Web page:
Author(s): Cheng YC, Kuo KH, Lai TH
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Abstract BACKGROUND: Thunderclap headache (TCH) is a sudden headache (SH) with accepted criteria of severe intensity and onset to peak within one minute. It is a well-known presentation for subarachnoid hemorrhage (SAH) but most patients with TCH or SH run a benign course without identifiable causes. Reversible cerebral vasoconstriction syndrome (RCVS), a recently recognized syndrome characterized by recurrent TCH attacks, has been proposed to account for most of these patients. METHODS: We recruited consecutive patients presenting with SH at our headache clinic. Computed tomography and/or magnetic resonance imaging with angiography were performed to exclude structural causes and to identify vasoconstriction. Catheter angiography and lumbar puncture were performed with patients consent. Reversibility of vasoconstriction was confirmed by follow-up study. RESULTS: From July 2010 to June 2013, 31 patients with SH were recruited. Twenty-four (72.7\%) of these SH patients exhibited headache fulfilling the TCH criteria. The diagnosis of RCVS was confirmed in 14 (45.2\%) of patients with SH and 11 (45.8\%) of patients with TCH. Other diagnoses were as follows: primary headaches (SH: 41.9\%, TCH: 45.8\%) and other secondary causes (SH: 12.9\%, TCH: 8.3\%). Compared with non-RCVS patients, patients with RCVS were older (50.8 ± 9.3 years vs. 40.8 ± 10.0 years, P = 0.006) and less likely to experience short headache duration of < 1 hour (23.1\% vs. 78.6\%, P = 0.007). Patients with RCVS were more likely to cite bathing (42.9\% vs. 0\%, P = 0.004) and less likely to cite exertion (0\% vs. 29.4\%, P = 0.048) as headache triggers. CONCLUSIONS: Reversible cerebral vasoconstriction syndrome is a common cause of SH and TCH. Considering the potential mortality and morbidity of RCVS, systemic examination of cerebral vessels should be performed in these patients.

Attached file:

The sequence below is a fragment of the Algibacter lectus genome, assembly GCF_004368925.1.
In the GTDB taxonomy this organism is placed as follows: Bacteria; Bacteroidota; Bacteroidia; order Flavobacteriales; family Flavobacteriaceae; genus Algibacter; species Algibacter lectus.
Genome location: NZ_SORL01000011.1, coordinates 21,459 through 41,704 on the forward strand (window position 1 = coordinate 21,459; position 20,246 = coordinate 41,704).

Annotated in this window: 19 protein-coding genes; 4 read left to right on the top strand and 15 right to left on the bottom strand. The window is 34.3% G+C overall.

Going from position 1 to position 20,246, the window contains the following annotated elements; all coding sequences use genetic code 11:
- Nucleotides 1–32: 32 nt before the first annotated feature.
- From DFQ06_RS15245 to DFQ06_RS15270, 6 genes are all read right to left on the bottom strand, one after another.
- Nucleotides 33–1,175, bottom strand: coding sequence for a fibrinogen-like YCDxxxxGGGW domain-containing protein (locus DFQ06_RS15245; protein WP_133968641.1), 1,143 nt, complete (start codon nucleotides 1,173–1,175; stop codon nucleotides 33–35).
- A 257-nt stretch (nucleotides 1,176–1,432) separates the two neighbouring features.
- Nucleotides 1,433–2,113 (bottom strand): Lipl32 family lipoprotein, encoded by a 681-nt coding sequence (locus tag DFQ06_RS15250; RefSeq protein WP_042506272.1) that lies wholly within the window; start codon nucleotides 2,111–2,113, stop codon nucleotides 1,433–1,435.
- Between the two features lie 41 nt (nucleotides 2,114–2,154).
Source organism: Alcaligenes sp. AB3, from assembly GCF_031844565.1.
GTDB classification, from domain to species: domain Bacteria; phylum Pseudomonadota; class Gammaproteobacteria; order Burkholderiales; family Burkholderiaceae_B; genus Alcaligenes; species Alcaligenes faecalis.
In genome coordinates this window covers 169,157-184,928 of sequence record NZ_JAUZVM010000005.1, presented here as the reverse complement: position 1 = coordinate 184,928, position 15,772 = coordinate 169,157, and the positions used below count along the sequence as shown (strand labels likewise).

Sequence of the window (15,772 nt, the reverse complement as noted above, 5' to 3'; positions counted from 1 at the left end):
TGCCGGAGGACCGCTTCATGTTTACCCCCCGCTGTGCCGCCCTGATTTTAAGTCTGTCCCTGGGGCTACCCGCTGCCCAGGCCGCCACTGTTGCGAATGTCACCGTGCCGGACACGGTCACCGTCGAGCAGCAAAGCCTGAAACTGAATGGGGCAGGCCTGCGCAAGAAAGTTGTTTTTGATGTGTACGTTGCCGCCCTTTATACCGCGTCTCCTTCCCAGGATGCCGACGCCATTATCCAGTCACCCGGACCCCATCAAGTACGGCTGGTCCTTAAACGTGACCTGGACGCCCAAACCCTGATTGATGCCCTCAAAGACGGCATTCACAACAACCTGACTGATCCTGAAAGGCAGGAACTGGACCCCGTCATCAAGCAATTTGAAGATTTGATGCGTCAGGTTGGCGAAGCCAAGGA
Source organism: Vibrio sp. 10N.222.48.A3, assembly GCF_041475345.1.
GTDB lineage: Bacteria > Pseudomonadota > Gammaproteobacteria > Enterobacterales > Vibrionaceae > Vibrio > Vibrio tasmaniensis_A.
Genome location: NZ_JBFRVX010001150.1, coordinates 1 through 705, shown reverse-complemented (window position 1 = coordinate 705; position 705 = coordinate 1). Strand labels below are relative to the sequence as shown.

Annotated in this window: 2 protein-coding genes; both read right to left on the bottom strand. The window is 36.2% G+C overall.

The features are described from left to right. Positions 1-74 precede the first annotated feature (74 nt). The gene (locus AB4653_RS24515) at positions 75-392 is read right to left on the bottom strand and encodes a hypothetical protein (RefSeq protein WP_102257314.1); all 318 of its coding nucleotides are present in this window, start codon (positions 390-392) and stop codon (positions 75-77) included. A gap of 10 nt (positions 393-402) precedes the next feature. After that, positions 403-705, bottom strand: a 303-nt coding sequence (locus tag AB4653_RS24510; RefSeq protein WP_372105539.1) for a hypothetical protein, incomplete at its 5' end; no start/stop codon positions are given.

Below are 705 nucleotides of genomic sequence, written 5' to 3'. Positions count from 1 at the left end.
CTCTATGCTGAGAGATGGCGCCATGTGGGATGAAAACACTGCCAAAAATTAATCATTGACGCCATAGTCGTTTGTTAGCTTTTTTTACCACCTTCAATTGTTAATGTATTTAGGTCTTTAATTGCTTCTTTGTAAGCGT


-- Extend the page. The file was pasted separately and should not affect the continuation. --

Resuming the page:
This article was published in J Headache Pain
and referenced in Emergency Medicine: Open Access